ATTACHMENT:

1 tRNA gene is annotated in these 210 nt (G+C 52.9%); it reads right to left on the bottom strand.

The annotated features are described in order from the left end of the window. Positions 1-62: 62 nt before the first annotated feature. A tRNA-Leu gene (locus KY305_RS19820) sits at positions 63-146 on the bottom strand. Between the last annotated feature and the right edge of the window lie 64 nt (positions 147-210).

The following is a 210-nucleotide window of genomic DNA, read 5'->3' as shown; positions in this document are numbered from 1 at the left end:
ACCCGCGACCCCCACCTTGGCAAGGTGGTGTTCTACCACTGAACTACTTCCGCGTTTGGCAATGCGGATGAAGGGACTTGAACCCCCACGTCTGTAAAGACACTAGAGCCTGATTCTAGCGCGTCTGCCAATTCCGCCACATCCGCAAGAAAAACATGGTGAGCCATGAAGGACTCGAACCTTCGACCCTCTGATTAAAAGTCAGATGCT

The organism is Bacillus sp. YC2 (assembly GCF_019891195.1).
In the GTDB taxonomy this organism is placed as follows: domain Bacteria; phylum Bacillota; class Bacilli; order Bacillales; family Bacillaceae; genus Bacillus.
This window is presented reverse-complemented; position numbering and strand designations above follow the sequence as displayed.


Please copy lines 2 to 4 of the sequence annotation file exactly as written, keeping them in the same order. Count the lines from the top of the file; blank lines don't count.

The annotated features are described in order from the left end of the window. Positions 1-62: 62 nt before the first annotated feature. A tRNA-Leu gene (locus KY305_RS19820) sits at positions 63-146 on the bottom strand. Between the last annotated feature and the right edge of the window lie 64 nt (positions 147-210).

The following is a 210-nucleotide window of genomic DNA, read 5'->3' as shown; positions in this document are numbered from 1 at the left end:
ACCCGCGACCCCCACCTTGGCAAGGTGGTGTTCTACCACTGAACTACTTCCGCGTTTGGCAATGCGGATGAAGGGACTTGAACCCCCACGTCTGTAAAGACACTAGAGCCTGATTCTAGCGCGTCTGCCAATTCCGCCACATCCGCAAGAAAAACATGGTGAGCCATGAAGGACTCGAACCTTCGACCCTCTGATTAAAAGTCAGATGCT